For all the grousing that fans gave Marvel’s ABC drama “Agents of S.H.I.E.L.D.” during its first season for adhering to a “mission of the week” format for too long, the show is actually quite good at potboiler episodes. But what goes wrong with this week’s “Uprising” installment of the show’s still shaky fourth season is not the desperate daring do the cast pulls out when rolling blackouts cover the world. Rather, it’s the attempt the show makes to fold back in some of its more tired and flavorless subplots onto what would otherwise be a tense standalone hour.
Things start off well enough with semi-renegade S.H.I.E.L.D. Agent Yo-Yo attending a pal’s bachelorette party. Our lady’s running around on her team to protect the runaway Daisy as well as her on-again, off-again relationship with Agent Mack get a brief glance before the shit hits the fan. A blackout suddenly sets in, cutting off Yo-Yo from the rest of the organization. It’s a moment that promises temporary but telling tension. If the team spreads thing, will they be able to solve the crisis? Will the secrets between them “come to light” as they fumble through the dark?
Those ideas could present a clear and easy outlet for character work, but instead the show pivots to some of its long-running world-building with tepid results. Back at HQ, Coulson, Mac and Fitz mix it up with their newly minted Director Jeffrey Mace on two front. For one, the rolling blackouts are now hitting cities across the globe – supposedly caused by an upstart group of Inhumans bent on getting the government off their backs. But Coulson in particular can’t be spared the time to unravel that particular knot when Agent May is still at death’s door in a secret CDC facility upstate. The Director won’t let her friends take part in an attempted rescue even after the other “ghost-infected” (long story) human in their custody bleeds out from his contact with the otherworldly. Ultimately, Simmons is commissioned to travel to help May while Coulson and company are left holding the bag of the Inhuman blackout crisis. And so is the audience.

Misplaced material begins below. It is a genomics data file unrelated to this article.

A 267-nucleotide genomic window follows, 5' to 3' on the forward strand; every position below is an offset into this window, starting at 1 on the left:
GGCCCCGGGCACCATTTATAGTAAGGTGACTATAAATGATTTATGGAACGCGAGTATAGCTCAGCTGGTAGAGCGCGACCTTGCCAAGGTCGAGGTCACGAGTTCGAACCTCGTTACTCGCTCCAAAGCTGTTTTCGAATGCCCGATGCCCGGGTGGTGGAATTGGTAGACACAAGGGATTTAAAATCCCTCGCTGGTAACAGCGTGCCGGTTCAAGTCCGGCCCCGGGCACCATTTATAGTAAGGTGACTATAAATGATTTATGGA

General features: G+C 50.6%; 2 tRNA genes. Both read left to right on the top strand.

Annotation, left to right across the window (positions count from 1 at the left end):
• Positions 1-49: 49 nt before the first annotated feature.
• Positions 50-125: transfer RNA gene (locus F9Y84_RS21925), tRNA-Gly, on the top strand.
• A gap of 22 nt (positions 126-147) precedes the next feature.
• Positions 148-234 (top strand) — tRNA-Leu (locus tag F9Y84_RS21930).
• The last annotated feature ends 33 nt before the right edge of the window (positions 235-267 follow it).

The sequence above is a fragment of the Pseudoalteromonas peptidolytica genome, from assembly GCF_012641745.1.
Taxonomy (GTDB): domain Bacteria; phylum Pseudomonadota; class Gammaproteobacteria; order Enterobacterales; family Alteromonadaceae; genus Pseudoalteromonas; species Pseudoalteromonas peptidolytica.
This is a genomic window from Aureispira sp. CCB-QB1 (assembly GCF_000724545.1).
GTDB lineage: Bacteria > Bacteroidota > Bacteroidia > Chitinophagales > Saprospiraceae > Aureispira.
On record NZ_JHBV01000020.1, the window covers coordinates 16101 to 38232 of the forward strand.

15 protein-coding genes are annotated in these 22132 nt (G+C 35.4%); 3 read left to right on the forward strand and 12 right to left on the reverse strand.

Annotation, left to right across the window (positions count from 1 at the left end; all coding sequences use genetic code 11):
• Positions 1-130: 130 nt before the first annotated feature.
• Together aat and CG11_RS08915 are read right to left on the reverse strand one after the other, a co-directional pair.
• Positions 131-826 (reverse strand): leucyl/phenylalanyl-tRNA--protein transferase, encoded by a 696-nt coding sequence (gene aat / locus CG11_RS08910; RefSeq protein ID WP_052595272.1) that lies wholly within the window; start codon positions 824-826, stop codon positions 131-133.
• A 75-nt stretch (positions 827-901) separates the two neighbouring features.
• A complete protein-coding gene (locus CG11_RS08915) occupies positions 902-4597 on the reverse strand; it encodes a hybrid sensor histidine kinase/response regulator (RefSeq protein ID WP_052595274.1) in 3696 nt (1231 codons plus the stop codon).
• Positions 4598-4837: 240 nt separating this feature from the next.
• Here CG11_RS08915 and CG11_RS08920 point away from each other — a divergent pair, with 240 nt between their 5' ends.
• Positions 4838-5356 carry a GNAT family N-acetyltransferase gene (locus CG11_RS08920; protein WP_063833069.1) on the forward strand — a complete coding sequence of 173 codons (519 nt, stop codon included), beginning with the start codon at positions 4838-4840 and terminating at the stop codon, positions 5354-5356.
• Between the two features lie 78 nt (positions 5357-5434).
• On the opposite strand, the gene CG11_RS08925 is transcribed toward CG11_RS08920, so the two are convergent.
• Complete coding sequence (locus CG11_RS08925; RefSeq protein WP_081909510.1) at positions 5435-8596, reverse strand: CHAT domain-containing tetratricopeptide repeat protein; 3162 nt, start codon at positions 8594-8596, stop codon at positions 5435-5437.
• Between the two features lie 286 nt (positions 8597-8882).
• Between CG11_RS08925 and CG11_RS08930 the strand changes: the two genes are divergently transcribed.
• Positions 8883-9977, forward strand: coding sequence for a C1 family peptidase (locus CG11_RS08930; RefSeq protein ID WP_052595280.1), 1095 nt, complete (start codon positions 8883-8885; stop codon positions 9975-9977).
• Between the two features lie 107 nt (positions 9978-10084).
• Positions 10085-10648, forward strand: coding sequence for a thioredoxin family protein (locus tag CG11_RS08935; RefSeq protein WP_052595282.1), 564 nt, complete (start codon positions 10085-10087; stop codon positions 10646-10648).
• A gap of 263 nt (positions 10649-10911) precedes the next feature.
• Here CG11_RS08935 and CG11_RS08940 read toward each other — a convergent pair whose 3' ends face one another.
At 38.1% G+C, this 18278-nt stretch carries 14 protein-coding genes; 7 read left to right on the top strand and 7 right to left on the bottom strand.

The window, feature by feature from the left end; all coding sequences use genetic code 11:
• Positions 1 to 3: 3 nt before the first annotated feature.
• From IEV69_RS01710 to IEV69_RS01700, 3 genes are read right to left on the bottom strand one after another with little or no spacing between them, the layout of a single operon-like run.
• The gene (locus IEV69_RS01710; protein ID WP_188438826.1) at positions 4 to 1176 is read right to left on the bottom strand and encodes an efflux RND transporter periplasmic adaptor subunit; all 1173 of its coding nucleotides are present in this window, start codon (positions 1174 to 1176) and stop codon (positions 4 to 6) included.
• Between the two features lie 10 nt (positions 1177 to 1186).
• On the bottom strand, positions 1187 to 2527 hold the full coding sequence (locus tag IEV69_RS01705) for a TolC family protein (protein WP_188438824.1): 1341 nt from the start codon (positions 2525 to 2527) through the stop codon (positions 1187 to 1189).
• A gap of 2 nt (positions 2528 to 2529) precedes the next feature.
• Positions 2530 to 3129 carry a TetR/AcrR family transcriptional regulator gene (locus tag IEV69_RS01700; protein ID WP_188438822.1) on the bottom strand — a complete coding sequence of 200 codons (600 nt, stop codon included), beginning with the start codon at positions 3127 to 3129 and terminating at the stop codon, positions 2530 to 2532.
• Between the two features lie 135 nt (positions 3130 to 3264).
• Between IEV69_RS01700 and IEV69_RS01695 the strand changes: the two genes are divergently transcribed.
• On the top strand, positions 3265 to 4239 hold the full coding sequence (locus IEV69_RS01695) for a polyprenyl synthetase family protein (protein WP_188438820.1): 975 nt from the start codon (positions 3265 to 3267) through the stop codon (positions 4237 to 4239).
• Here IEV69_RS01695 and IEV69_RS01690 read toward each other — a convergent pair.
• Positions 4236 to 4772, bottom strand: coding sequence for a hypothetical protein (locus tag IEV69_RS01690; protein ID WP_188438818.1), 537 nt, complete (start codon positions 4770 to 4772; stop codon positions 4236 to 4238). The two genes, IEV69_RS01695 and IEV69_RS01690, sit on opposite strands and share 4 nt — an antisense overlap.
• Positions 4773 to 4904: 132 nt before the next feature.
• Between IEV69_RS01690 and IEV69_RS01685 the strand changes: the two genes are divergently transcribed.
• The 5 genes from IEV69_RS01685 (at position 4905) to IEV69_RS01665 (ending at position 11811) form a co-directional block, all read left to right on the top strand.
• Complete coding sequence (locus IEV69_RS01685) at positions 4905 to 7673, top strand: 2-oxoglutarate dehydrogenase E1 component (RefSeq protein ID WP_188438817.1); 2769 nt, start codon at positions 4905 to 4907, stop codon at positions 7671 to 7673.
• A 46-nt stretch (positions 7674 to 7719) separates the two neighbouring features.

It’s no secret that the idea of Inhumans in the Marvel Cinematic Universe are a loose stand-in for the classic mutant population of the comics that are held under lock and key by rival studio Fox, but the more “Agents” pushes a “hated and feared by humanity” angle with their superpowered cohort, the less vital Inhuman storylines feel. This time out we’ve got all the cornerstones of a classic X-Men political paranoia struggle with none of the iconic flavor. There’s a fiery senator who’s taken to the TV to bemoan the Inhuman threat. The shadowy faces who claim responsibility for the blackouts are likely a hategroup bent on destroying the minority just pretending to be said minority. And tensions surrounding all of it make the question of whether our heroes can go public a hot-button topic. Yawn. Even with a few decent fights thrown in along the way, Coulson and company’s investigation feels bland. It’s hard to put a genie like the Inhuman mutations back in the bottle in a universe as small as the MCU still is (especially when maybe someday the Studio might kinda wanna make a movie out of the concept, just perhaps). But dragging this idea out when there are so many new directions the show could take is doing no one here favors.